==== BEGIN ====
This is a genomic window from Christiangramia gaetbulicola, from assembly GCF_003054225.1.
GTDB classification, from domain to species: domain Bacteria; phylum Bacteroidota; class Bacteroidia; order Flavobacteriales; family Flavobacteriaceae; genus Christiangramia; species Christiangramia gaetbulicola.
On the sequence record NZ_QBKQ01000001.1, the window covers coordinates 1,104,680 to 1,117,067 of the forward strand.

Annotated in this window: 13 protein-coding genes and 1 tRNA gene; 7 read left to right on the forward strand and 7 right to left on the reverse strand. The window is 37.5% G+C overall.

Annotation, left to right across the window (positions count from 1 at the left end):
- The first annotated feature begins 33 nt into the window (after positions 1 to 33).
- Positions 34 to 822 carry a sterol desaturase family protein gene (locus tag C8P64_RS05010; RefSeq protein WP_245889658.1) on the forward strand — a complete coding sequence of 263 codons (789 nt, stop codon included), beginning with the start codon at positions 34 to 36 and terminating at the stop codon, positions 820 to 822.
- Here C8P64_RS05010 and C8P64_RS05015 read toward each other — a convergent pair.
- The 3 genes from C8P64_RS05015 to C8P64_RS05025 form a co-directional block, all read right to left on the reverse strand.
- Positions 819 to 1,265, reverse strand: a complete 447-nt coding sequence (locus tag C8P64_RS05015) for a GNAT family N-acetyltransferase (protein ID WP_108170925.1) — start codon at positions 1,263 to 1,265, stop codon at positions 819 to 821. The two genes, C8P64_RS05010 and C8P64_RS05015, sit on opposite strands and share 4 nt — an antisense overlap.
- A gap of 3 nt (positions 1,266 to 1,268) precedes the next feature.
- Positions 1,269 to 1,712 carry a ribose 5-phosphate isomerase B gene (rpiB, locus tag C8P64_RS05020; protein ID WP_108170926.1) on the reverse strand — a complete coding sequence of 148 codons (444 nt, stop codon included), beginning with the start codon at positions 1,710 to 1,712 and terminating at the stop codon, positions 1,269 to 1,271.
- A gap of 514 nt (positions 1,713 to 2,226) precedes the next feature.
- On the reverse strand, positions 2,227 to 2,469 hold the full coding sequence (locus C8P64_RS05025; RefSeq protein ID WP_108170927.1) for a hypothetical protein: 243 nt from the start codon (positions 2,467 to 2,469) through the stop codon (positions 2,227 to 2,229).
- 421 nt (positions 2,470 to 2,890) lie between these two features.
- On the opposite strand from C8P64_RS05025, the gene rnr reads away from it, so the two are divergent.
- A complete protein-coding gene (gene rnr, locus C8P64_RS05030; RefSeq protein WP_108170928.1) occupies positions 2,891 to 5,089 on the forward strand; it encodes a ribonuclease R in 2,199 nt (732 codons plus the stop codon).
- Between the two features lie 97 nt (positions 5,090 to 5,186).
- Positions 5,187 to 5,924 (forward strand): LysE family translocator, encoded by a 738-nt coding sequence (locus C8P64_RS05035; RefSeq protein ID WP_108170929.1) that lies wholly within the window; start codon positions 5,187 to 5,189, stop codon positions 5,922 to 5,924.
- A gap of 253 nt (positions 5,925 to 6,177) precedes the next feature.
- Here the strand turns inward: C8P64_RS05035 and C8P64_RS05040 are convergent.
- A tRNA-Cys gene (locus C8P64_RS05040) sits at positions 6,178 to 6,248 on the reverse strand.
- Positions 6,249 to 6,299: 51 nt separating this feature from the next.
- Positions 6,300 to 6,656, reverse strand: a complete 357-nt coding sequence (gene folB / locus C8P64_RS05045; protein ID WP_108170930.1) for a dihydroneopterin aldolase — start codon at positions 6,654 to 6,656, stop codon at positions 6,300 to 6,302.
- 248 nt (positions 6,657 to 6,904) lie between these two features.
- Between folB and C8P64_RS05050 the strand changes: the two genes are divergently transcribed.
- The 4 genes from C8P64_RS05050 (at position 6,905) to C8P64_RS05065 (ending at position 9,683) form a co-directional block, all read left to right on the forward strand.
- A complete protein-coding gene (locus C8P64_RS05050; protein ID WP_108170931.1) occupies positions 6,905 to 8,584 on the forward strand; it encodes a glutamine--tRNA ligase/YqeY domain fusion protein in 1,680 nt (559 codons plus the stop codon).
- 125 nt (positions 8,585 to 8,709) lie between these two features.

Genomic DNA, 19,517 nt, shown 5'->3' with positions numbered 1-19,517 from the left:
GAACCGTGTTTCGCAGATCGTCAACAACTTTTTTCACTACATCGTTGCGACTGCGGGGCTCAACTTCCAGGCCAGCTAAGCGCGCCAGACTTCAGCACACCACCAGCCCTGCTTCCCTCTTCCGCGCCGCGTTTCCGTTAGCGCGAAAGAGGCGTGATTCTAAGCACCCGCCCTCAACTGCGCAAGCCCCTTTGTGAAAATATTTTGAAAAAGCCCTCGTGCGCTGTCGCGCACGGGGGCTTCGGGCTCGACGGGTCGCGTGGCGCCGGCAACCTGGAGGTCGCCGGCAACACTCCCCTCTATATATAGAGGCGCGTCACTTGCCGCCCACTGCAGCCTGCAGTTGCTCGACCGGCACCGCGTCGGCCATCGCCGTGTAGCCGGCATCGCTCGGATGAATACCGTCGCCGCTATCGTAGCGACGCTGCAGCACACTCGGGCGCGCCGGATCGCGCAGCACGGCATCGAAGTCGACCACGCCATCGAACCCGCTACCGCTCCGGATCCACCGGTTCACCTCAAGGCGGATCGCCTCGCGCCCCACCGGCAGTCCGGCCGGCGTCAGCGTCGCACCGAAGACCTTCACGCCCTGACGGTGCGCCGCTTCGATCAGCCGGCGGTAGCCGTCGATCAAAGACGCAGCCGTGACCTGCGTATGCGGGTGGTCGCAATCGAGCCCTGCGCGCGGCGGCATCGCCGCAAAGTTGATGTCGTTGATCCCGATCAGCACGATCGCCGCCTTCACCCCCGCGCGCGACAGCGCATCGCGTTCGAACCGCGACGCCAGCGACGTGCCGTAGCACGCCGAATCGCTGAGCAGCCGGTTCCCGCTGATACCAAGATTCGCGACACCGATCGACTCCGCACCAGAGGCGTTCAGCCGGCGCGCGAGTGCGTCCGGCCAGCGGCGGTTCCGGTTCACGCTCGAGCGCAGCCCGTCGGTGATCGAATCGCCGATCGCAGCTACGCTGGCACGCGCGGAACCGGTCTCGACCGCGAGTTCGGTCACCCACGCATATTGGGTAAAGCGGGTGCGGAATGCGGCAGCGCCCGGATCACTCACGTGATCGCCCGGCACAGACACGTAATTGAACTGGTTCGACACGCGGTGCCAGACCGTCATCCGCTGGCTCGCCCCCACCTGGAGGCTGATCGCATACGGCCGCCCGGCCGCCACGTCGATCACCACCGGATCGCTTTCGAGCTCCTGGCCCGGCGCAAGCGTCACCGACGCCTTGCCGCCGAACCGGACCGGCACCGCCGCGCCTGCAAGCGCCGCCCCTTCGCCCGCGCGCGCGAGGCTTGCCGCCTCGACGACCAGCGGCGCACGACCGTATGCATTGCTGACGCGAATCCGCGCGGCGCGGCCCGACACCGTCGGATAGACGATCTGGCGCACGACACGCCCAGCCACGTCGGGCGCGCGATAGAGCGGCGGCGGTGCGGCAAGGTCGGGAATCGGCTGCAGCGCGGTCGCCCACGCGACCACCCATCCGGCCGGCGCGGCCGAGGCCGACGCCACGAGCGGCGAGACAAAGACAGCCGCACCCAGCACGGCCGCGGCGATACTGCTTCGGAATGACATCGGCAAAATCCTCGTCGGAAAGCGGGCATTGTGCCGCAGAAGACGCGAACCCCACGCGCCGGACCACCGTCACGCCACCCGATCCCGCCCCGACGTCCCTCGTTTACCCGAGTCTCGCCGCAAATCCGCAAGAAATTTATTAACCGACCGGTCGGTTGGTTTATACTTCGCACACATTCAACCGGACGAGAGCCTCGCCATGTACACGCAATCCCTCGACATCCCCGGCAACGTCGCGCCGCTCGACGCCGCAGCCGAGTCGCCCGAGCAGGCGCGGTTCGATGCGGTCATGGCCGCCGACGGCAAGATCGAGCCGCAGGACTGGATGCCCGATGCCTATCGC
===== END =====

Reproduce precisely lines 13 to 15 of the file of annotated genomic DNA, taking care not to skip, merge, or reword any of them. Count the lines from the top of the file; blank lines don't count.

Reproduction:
- A gap of 514 nt (positions 1,713 to 2,226) precedes the next feature.
- On the reverse strand, positions 2,227 to 2,469 hold the full coding sequence (locus C8P64_RS05025; RefSeq protein ID WP_108170927.1) for a hypothetical protein: 243 nt from the start codon (positions 2,467 to 2,469) through the stop codon (positions 2,227 to 2,229).
- 421 nt (positions 2,470 to 2,890) lie between these two features.